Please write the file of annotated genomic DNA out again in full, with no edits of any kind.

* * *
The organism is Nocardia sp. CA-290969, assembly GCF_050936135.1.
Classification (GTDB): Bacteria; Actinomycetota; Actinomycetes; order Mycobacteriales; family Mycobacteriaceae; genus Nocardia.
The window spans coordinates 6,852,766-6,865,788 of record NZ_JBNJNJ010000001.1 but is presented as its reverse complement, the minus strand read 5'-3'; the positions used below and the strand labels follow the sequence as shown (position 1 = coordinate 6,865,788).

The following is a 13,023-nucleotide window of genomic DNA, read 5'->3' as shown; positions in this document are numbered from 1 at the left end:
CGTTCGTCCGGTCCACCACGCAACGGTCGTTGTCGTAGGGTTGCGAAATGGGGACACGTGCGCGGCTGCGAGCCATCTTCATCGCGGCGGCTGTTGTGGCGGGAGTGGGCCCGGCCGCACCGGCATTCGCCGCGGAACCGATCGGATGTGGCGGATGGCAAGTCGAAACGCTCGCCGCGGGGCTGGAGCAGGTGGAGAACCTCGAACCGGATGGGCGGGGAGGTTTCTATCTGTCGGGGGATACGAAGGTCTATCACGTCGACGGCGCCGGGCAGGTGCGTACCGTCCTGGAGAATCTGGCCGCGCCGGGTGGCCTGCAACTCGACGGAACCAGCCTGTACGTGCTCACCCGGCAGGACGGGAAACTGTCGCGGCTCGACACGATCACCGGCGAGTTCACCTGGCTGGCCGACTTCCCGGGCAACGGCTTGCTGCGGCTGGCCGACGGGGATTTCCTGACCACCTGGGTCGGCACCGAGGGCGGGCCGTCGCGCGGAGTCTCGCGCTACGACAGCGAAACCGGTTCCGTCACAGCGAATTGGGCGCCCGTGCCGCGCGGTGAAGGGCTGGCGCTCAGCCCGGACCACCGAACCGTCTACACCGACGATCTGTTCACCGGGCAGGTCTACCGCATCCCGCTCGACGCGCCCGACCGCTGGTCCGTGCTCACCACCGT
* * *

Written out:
The organism is Nocardia sp. CA-290969, assembly GCF_050936135.1.
Classification (GTDB): Bacteria; Actinomycetota; Actinomycetes; order Mycobacteriales; family Mycobacteriaceae; genus Nocardia.
The window spans coordinates 6,852,766-6,865,788 of record NZ_JBNJNJ010000001.1 but is presented as its reverse complement, the minus strand read 5'-3'; the positions used below and the strand labels follow the sequence as shown (position 1 = coordinate 6,865,788).

The following is a 13,023-nucleotide window of genomic DNA, read 5'->3' as shown; positions in this document are numbered from 1 at the left end:
CGTTCGTCCGGTCCACCACGCAACGGTCGTTGTCGTAGGGTTGCGAAATGGGGACACGTGCGCGGCTGCGAGCCATCTTCATCGCGGCGGCTGTTGTGGCGGGAGTGGGCCCGGCCGCACCGGCATTCGCCGCGGAACCGATCGGATGTGGCGGATGGCAAGTCGAAACGCTCGCCGCGGGGCTGGAGCAGGTGGAGAACCTCGAACCGGATGGGCGGGGAGGTTTCTATCTGTCGGGGGATACGAAGGTCTATCACGTCGACGGCGCCGGGCAGGTGCGTACCGTCCTGGAGAATCTGGCCGCGCCGGGTGGCCTGCAACTCGACGGAACCAGCCTGTACGTGCTCACCCGGCAGGACGGGAAACTGTCGCGGCTCGACACGATCACCGGCGAGTTCACCTGGCTGGCCGACTTCCCGGGCAACGGCTTGCTGCGGCTGGCCGACGGGGATTTCCTGACCACCTGGGTCGGCACCGAGGGCGGGCCGTCGCGCGGAGTCTCGCGCTACGACAGCGAAACCGGTTCCGTCACAGCGAATTGGGCGCCCGTGCCGCGCGGTGAAGGGCTGGCGCTCAGCCCGGACCACCGAACCGTCTACACCGACGATCTGTTCACCGGGCAGGTCTACCGCATCCCGCTCGACGCGCCCGACCGCTGGTCCGTGCTCACCACCGT